Top NBA Prospects in the Big East, Part Four: Prospects #4-5|
September 13, 2015
Named to the Big East's All-Freshmen team in 2014 after a very strong first season, Josh Hart took another step forward as a sophomore, being named Big East Sixth Man of the Year. Now likely to move into the starting lineup with incumbent wings Dylan Ennis and Darrun Hilliard both out of the picture, Hart will look to take the next step on a talented Villanova team vying for their (and his) third straight Big East championship.
Hart does not blow you away with his physical attributes, standing 6-5, with an average 6-7 ½ wingspan, a solid frame, and good, but not incredible athleticism. He's no slouch in that department, but won't get drafted on his upside alone.
Offensively, his biggest calling card as a pro prospect will likely revolve around his perimeter shooting ability, which he has made a great deal of progress with since arriving on campus at Villanova. Once prone to holding the ball too long on his release and often shooting on the way down, Hart has done an excellent job of smoothing out his jumper and finding a higher, more consistent release point and overall repeatable stroke. He still tends to contort his body sideways somewhat, but was absolutely deadly shooting the ball with his feet set as a sophomore, hitting 46% of his 2.7 attempts per game, for a blistering 1.38 points per possession, the seventh best rate in the NCAA among returning draft prospects.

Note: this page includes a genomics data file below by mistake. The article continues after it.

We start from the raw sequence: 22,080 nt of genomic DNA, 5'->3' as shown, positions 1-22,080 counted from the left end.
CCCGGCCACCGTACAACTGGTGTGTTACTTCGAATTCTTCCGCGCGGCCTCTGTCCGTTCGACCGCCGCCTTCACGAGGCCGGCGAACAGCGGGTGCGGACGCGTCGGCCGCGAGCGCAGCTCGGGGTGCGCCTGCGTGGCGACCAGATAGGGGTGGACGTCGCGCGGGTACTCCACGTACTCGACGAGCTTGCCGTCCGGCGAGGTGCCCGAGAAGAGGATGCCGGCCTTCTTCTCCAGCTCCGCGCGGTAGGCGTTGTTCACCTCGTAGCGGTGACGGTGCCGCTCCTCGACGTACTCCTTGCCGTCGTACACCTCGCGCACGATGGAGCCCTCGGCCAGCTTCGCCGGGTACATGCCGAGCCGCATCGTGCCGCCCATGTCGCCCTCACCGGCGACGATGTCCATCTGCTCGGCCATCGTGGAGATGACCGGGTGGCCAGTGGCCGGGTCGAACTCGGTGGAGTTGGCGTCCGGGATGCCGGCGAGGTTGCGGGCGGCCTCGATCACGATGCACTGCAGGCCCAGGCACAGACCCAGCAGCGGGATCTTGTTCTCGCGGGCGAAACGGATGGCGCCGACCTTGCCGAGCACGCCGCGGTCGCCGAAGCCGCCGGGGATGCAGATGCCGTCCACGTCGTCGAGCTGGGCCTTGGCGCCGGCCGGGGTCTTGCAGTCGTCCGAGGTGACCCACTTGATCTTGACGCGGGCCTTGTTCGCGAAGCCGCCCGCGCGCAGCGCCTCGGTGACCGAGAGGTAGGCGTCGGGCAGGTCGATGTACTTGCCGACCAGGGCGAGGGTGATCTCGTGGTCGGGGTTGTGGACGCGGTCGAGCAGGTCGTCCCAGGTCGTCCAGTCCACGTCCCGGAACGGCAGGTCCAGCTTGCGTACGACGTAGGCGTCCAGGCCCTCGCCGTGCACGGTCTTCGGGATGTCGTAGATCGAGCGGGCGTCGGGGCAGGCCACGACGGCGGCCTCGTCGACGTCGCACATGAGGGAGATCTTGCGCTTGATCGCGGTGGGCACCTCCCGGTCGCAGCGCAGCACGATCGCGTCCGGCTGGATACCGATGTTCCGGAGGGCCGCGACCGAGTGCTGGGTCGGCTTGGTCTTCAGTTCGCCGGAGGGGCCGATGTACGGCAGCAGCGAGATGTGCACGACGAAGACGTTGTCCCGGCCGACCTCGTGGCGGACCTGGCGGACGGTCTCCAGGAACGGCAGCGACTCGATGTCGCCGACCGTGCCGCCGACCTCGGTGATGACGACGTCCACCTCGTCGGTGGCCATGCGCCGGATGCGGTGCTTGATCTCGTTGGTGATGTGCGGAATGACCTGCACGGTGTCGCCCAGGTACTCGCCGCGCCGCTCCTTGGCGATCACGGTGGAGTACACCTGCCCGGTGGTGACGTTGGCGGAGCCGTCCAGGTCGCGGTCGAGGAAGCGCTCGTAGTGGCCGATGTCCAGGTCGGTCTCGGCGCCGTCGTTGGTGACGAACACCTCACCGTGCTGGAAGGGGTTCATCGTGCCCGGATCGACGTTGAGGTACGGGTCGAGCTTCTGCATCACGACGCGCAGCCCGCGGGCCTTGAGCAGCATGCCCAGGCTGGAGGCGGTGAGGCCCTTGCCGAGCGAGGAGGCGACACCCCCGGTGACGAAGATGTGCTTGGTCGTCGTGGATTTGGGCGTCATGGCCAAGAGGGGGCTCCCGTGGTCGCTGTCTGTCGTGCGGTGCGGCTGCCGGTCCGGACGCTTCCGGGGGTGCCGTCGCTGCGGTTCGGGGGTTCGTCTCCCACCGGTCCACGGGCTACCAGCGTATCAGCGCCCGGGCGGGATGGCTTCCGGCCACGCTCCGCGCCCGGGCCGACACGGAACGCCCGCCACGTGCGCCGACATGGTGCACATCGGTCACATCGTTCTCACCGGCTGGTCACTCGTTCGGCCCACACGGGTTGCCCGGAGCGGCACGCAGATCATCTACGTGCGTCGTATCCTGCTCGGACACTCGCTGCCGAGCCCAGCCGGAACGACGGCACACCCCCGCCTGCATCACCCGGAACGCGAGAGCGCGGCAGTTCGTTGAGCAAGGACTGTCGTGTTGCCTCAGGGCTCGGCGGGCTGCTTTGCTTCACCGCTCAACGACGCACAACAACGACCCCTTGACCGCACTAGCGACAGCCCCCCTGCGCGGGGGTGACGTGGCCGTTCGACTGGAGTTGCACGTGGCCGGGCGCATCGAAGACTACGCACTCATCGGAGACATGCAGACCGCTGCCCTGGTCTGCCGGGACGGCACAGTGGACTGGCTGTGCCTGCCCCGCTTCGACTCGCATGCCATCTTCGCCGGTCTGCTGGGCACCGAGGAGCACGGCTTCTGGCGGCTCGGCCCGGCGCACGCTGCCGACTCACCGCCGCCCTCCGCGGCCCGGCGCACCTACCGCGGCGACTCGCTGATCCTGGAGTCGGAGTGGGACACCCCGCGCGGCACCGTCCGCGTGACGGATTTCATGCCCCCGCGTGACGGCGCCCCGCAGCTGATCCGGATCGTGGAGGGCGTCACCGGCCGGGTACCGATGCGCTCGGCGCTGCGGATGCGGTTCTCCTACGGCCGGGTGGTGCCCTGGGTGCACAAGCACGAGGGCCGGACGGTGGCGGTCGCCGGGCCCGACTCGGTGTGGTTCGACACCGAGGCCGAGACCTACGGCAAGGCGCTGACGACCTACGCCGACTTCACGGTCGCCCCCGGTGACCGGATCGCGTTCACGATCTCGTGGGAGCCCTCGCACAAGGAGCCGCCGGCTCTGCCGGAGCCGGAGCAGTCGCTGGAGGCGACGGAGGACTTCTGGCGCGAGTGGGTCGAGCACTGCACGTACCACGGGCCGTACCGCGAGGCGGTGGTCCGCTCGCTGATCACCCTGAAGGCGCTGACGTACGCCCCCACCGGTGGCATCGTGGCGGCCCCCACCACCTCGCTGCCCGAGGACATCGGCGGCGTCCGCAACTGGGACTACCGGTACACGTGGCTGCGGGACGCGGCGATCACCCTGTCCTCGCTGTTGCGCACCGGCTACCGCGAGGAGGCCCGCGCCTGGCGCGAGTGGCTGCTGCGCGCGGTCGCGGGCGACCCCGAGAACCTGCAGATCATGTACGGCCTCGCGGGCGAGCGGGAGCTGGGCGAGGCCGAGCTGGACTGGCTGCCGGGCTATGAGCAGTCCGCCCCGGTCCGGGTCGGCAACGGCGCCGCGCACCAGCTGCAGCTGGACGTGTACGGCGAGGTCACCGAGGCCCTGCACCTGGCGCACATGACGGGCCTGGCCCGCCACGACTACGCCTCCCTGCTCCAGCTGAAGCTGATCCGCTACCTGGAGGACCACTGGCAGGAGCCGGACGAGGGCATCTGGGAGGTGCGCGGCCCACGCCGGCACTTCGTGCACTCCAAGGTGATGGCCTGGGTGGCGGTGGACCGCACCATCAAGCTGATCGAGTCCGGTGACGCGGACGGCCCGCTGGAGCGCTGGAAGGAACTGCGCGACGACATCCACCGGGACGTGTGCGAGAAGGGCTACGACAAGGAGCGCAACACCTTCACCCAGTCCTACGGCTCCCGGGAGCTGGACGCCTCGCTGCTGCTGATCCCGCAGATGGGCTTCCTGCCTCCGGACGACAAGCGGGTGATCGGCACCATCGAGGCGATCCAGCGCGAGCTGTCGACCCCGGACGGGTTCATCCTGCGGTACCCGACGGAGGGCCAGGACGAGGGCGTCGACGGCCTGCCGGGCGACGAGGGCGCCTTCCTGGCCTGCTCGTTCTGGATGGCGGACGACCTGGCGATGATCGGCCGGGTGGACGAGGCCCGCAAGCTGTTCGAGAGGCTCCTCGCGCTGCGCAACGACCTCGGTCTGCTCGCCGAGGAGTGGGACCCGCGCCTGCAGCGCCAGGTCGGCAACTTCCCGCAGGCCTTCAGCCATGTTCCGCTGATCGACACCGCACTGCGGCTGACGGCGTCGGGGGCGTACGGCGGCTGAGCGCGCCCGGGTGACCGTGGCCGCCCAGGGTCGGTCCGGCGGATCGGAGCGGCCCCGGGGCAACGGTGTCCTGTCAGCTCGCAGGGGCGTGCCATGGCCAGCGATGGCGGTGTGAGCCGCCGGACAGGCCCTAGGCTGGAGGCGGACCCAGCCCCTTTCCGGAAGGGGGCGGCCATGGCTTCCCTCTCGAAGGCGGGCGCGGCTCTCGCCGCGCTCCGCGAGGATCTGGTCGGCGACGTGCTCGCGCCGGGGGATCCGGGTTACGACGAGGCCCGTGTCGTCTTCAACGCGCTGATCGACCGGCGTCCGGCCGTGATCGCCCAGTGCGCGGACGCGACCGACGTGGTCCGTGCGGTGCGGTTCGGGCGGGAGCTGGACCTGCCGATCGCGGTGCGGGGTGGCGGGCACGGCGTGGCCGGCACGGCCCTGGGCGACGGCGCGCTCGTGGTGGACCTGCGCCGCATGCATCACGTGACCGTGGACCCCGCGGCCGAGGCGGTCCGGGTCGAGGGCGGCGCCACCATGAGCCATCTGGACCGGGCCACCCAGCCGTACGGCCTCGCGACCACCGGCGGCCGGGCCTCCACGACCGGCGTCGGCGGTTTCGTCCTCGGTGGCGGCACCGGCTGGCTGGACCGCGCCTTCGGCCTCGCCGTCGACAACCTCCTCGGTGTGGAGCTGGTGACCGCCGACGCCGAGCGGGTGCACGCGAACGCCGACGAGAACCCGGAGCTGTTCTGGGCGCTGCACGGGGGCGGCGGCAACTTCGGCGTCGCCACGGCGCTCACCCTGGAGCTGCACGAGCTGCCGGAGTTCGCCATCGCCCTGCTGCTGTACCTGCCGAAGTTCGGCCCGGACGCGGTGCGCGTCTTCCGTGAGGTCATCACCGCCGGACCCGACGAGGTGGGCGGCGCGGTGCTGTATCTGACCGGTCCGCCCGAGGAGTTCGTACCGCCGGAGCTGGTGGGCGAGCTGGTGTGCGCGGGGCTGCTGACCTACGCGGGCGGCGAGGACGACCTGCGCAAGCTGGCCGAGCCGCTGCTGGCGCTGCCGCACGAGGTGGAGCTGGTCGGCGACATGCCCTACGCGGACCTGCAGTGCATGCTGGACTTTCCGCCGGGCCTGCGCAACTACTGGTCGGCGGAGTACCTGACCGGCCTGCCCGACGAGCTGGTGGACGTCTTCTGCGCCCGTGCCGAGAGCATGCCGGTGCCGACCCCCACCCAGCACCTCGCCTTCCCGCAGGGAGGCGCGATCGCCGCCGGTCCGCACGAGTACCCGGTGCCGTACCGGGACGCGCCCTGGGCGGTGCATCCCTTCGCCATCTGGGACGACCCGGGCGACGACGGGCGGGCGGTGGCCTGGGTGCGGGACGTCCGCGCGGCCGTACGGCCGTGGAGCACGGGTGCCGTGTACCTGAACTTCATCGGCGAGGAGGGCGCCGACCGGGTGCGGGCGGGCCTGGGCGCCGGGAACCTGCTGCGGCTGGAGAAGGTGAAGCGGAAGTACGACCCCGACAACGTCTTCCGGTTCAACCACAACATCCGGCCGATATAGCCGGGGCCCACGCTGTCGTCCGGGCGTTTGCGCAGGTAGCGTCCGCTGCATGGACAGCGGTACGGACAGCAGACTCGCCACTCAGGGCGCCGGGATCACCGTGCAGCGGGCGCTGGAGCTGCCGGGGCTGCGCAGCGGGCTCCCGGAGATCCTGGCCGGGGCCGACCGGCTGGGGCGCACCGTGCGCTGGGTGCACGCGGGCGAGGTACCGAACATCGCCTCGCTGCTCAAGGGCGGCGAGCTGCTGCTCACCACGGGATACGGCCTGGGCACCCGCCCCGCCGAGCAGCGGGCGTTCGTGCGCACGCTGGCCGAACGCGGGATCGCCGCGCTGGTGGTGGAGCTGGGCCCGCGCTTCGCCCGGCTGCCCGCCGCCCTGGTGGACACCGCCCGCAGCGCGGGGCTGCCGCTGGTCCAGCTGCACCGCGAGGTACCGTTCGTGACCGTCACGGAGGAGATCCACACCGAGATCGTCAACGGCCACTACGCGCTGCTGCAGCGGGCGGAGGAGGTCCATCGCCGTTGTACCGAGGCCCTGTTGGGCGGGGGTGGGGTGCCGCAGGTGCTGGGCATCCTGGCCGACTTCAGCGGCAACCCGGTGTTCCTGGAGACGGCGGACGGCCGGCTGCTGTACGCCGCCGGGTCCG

Beyond spacing the floor as a spot-up shooter, Hart also showed some ability to come off screens or make shots off the dribble, but in very small doses. It will be interesting to see how his overall shooting holds up in a bigger role this upcoming season, as he saw a lot of time being defended by much bigger players at the small forward or even the power forward position in stretchy lineups. He only hit 31% of his 3-point attempts as a freshman, and is just a career 67% free throw shooter overall.
Besides his shooting ability, Hart is not a very prolific offensive player, with the rest of his touches coming off running the floor in transition, crashing the offensive glass, and cutting off the ball. He does a great job of getting ahead of the defense and finding easy points in the open court, and is extremely aggressive pursuing loose balls off missed shots.